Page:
Albums of The Year
Starring: Low, Ty Segall, Rolling Blackouts and Spiritualized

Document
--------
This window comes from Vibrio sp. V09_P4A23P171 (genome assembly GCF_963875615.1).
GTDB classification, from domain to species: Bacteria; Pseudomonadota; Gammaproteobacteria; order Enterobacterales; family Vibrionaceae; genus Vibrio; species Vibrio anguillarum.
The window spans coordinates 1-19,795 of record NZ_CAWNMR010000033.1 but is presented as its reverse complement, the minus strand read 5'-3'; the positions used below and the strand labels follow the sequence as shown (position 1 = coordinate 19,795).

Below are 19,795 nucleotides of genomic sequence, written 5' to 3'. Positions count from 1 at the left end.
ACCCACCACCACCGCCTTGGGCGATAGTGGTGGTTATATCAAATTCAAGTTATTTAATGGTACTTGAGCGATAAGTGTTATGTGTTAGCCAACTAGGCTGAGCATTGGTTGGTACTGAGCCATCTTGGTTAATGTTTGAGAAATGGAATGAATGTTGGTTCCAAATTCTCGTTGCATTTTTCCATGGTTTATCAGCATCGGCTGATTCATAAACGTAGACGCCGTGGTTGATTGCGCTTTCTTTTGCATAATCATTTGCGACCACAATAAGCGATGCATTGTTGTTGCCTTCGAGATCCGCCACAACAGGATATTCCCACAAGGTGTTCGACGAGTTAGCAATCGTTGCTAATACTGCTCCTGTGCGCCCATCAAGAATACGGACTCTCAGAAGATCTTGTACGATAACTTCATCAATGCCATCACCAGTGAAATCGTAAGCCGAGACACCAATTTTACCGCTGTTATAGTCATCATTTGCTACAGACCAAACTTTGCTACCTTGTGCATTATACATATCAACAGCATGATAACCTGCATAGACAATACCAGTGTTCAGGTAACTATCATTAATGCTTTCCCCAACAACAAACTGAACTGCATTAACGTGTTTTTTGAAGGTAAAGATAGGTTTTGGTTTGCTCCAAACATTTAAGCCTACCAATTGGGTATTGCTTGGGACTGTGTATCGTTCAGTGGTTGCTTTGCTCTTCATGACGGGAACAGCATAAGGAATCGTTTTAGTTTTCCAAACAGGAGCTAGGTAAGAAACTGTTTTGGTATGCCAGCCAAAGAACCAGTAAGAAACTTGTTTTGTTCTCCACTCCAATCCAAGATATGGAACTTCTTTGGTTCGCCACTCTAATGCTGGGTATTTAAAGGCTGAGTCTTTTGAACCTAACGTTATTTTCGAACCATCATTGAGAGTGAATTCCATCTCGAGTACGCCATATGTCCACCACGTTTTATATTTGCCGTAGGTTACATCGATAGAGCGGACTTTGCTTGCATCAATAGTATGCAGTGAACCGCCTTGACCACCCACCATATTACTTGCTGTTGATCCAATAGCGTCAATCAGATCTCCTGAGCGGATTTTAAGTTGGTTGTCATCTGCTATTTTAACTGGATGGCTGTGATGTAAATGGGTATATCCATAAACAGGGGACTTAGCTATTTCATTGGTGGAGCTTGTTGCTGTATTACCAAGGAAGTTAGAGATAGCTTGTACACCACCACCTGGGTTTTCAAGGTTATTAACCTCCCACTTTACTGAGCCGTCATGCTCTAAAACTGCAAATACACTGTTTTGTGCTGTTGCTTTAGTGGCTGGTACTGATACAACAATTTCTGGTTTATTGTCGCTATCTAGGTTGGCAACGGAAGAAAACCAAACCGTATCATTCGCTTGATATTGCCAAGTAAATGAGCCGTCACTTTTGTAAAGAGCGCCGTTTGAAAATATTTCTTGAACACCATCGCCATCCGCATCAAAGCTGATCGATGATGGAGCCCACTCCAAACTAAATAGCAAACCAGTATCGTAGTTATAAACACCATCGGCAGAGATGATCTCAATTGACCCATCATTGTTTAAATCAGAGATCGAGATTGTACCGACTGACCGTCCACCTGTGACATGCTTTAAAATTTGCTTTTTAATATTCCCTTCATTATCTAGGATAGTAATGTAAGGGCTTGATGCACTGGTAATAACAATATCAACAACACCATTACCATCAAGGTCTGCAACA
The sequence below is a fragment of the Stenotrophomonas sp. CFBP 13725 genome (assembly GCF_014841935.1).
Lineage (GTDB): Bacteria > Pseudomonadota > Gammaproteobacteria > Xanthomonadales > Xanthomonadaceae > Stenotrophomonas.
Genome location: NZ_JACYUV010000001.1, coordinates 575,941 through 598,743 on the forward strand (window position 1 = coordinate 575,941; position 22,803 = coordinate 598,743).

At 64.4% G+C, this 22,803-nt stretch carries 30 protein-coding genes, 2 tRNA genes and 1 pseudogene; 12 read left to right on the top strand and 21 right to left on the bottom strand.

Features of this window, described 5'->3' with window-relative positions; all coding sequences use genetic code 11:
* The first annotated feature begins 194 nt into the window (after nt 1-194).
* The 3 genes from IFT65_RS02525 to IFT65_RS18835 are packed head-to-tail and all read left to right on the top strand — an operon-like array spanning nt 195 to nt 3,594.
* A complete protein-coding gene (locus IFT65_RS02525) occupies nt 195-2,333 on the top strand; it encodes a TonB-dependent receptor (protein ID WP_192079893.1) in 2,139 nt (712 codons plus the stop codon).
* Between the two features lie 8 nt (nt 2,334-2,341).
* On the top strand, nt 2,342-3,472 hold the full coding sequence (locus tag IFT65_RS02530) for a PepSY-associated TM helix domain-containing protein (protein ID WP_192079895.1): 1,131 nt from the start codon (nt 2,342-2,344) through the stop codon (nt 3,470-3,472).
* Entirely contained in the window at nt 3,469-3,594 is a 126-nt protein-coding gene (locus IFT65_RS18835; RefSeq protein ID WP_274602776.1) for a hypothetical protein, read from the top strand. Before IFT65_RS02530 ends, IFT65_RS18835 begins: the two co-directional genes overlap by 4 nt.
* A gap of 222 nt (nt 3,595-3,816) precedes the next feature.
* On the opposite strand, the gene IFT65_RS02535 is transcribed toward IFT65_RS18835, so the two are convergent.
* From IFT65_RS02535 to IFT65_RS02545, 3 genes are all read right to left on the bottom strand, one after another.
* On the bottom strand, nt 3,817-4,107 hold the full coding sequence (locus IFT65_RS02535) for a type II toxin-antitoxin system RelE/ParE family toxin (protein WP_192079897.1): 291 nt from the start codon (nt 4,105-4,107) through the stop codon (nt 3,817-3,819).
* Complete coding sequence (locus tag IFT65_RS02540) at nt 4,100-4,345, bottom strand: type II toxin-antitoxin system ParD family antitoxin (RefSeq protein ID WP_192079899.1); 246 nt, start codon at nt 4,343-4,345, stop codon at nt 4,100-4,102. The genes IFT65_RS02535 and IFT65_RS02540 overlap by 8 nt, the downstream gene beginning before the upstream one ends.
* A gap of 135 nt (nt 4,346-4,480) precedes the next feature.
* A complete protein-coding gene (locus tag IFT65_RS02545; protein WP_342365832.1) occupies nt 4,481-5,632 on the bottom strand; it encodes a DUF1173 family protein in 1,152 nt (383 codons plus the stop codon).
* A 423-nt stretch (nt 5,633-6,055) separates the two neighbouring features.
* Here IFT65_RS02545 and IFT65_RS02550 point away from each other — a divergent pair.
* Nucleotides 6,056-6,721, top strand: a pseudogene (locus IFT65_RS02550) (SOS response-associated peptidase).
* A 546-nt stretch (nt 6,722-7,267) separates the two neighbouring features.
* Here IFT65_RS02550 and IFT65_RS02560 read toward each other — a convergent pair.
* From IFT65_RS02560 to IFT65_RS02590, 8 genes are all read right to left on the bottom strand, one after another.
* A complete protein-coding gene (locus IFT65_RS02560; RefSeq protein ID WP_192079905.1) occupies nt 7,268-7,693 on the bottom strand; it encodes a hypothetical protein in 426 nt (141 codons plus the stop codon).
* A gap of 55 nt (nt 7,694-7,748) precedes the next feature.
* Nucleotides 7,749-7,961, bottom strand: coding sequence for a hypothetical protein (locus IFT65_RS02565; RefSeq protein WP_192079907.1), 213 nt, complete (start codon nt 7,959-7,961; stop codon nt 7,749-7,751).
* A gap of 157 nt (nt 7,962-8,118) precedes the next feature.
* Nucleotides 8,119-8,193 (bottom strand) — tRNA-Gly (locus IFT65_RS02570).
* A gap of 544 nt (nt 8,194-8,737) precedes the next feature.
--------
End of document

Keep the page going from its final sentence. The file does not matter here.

50 THE NECKS Body NORTHERN SPY The latest from keyboardist Chris Abrahams, bassist Lloyd Swanton and drummer/guitarist Tony Buck was their most thrilling yet, the Australian trio hitting an extended motorik gallop at the halfway point. At times reminiscent of Mogwai jamming with Michael Rother, at others dabbling in their customary jazzy ambience, Body shows that The Necks can still surprise, even on their 20th LP. 49 MARY LATTIMORE Hundreds Of Days GHOSTLY INTERNATIONAL 2018 saw this LA harpist not only team up with Meg Baird for the experimental folk of Ghost Forests, but also bend her instrument’s 47 strings to Hundreds Of Days, a blissfully ambient solo work. With Lattimore looping her harp, and seasoning it with synth, piano, guitar and voice, she evoked the sublime textures of New Age tapes, and the timeless drones of Eno and Oliveros. 48 LAURA VEIRS The Lookout BELLA UNION Five years after her last record, Veirs’ 10th album provided a welcome reminder of the heights the Portland-based songwriter can reach. Her husband Tucker Martine was again producing, while Sufjan Stevens, Jim James and Karl Blau helped out with vocals, but the real stars here were Veirs’ lyrical, romantic songs, whether hushed and elegiac (piano-led “The Meadow”) or supremely crafted (“Everybody Needs You”, with its dub echoes and drum machine). 47 JULIA HOLTER Aviary DOMINO Have You In My Wilderness, Uncut’s Album Of The Year in 2015, tempered Holter’s more experimental roots with the influence of classic Canyon songwriting. Its follow-up Aviary, though, makes no such concessions as, across 90 minutes, Holter sketches out free-jazz freakouts, droning electronic tones and heady lyrics inspired by Sappho and medieval texts. Difficult and awkward, but full of delights. ON THIS MONTH’S CD 46 KATHRYN JOSEPH From When I Wake The Want Is ROCK ACTION Arriving fully formed with her 2015 debut, Glasgowbased pianist and songwriter Kathryn Joseph returned with an even stronger effort this year, inspired by a temporary break with her longterm partner. As expected, it was a bleak but intoxicating listen, with the singer’s broken, skeletal piano lines and anguished vocals on “And You Survived” recalling Thom Yorke, and “Mouths Full Of Blood” trying out the fractured jazz of Mark Hollis or Robert Wyatt. 45 ANNA CALVI Hunter DOMINO Calvi’s long-awaited third album was her most intense and hard-hitting yet, exploring the restrictions of gender roles over her most ambitious music to date – “Swimming Pool” recalls Scott Walker, and “Chain” channels the Banshees at their most psychedelic and anguished, while the opening “As A Man” reconfigures Nick Cave’s “Red Right Hand” for Roxy Music. The stripped-down “Away” shows that Calvi can do quiet too: “There is a rage in the sky/Is this the moment sublime?” 44 RYLEY WALKER Deafman Glance DEAD OCEANS “I didn’t want to be jammy acoustic guy any more,” wrote Walker, introducing this album. “I just wanted to make something weird and far-out that came from the heart.” So while Deafman Glance wasn’t as instantly seductive as Primrose Green or Golden Sings…, its vexed, meandering narratives felt like a more accurate reflection of its mercurial creator, casually blending jazzy Chicago post-rock with country desolation. 43 TRACY THORN Record MERGE Having been releasing stellar music for almost 40 years, Thorn would have been forgiven for relaxing a little on her latest; instead, though, she produced a set of shiny, graceful electro-pop with help from Warpaint, Shura and Corinne Bailey Rae, her lyrics discussing the joys of drunk dancing, the various obstacles that women face in our society (“Sister”), and her children (“Babies”): “Lay your pretty hair down/Get the fuck to bed now,” she sings wryly.